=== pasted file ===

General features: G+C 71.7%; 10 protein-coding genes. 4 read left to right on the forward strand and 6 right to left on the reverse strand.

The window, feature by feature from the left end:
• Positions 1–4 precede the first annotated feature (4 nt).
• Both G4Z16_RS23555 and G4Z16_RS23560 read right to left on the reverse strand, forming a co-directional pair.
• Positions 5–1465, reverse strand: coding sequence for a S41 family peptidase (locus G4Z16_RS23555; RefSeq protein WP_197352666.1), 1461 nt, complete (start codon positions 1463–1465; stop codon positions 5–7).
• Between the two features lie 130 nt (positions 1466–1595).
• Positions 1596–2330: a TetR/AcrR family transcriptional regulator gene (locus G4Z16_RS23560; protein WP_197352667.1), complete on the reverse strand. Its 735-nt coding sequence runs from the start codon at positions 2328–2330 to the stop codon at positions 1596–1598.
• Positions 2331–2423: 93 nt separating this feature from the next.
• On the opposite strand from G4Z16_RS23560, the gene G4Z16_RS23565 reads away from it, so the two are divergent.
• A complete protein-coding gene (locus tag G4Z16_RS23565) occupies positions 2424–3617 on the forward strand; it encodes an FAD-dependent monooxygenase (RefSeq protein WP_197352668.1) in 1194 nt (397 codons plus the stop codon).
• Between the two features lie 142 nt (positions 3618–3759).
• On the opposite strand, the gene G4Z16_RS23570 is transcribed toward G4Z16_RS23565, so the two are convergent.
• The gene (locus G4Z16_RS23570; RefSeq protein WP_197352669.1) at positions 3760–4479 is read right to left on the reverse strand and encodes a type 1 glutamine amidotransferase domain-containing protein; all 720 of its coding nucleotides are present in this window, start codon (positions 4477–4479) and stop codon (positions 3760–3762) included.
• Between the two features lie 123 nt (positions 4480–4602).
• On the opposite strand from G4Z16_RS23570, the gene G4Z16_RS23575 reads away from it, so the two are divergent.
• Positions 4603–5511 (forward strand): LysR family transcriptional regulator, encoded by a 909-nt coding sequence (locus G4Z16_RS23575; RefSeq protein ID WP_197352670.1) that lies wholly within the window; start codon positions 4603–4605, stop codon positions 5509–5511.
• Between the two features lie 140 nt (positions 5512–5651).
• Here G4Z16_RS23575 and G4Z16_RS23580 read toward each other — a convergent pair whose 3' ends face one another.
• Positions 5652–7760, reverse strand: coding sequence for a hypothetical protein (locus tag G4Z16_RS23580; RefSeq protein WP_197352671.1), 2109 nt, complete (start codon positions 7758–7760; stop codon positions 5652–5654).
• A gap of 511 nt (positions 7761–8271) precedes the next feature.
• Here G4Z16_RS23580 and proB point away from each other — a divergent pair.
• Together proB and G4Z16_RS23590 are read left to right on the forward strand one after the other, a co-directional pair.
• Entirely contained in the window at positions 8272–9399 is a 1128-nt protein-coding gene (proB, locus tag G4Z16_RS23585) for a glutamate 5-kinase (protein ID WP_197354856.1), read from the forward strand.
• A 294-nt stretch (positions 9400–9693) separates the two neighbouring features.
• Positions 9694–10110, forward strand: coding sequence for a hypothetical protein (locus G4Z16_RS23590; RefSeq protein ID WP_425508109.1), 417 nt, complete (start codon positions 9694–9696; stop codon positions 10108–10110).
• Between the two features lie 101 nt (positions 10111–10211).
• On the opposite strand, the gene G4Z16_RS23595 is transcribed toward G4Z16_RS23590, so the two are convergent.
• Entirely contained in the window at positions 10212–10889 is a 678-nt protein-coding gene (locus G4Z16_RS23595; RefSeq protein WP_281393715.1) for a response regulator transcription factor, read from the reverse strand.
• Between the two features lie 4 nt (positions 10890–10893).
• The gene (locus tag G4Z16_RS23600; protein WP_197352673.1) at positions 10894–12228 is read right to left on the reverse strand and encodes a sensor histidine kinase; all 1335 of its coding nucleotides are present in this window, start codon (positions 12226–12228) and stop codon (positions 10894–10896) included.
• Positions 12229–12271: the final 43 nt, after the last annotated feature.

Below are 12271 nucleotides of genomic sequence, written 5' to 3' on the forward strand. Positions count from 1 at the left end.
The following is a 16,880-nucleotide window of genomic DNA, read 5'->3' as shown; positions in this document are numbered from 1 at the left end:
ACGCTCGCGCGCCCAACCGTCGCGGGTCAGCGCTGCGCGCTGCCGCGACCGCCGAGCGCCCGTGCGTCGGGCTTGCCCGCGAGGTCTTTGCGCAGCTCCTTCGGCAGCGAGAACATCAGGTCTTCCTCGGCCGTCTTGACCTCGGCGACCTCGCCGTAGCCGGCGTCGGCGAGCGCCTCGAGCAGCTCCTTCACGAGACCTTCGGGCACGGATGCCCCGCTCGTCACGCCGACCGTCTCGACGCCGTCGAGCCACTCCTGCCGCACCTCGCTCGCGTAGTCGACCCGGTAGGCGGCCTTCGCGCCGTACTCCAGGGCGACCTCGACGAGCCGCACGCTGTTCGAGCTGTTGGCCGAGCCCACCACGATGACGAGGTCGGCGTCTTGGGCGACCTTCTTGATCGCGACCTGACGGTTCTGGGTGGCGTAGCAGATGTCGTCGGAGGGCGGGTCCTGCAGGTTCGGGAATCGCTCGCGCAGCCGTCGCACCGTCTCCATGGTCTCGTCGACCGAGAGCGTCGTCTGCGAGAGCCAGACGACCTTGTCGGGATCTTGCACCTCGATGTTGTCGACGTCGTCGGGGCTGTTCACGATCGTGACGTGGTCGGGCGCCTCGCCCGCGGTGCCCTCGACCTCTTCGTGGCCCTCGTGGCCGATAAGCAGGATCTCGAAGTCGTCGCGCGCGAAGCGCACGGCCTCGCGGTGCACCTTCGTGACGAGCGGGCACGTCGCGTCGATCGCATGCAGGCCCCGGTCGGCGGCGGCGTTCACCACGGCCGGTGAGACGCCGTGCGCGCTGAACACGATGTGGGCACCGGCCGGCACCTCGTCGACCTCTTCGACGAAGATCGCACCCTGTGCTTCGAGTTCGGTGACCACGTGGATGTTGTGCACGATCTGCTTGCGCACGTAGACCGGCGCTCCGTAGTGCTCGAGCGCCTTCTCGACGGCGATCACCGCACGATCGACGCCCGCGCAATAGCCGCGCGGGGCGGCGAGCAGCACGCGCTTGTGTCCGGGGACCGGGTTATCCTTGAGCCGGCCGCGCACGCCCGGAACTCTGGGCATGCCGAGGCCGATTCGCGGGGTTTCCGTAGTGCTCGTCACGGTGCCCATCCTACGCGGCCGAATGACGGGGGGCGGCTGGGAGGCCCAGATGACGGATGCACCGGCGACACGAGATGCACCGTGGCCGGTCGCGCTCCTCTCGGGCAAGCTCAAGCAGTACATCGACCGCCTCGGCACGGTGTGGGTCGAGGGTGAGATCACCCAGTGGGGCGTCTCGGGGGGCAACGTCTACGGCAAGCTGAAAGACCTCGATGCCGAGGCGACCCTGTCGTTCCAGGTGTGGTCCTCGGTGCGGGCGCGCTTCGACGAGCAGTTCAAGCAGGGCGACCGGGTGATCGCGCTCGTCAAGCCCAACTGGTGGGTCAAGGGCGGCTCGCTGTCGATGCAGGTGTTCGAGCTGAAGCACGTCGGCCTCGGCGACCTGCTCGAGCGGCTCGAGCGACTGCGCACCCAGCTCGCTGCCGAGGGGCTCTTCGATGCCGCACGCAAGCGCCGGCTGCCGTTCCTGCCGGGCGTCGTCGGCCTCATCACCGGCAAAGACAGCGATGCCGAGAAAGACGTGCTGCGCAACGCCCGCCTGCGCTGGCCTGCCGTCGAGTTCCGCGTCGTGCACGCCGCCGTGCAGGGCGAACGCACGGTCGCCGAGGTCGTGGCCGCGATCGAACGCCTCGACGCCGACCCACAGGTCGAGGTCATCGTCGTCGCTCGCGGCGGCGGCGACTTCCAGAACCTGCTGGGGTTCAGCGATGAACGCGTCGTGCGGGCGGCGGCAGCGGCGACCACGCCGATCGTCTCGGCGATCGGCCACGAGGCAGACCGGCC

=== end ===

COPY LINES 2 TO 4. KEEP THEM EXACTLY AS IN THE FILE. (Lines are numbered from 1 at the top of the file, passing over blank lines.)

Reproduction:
The window, feature by feature from the left end:
• Positions 1–4 precede the first annotated feature (4 nt).
• Both G4Z16_RS23555 and G4Z16_RS23560 read right to left on the reverse strand, forming a co-directional pair.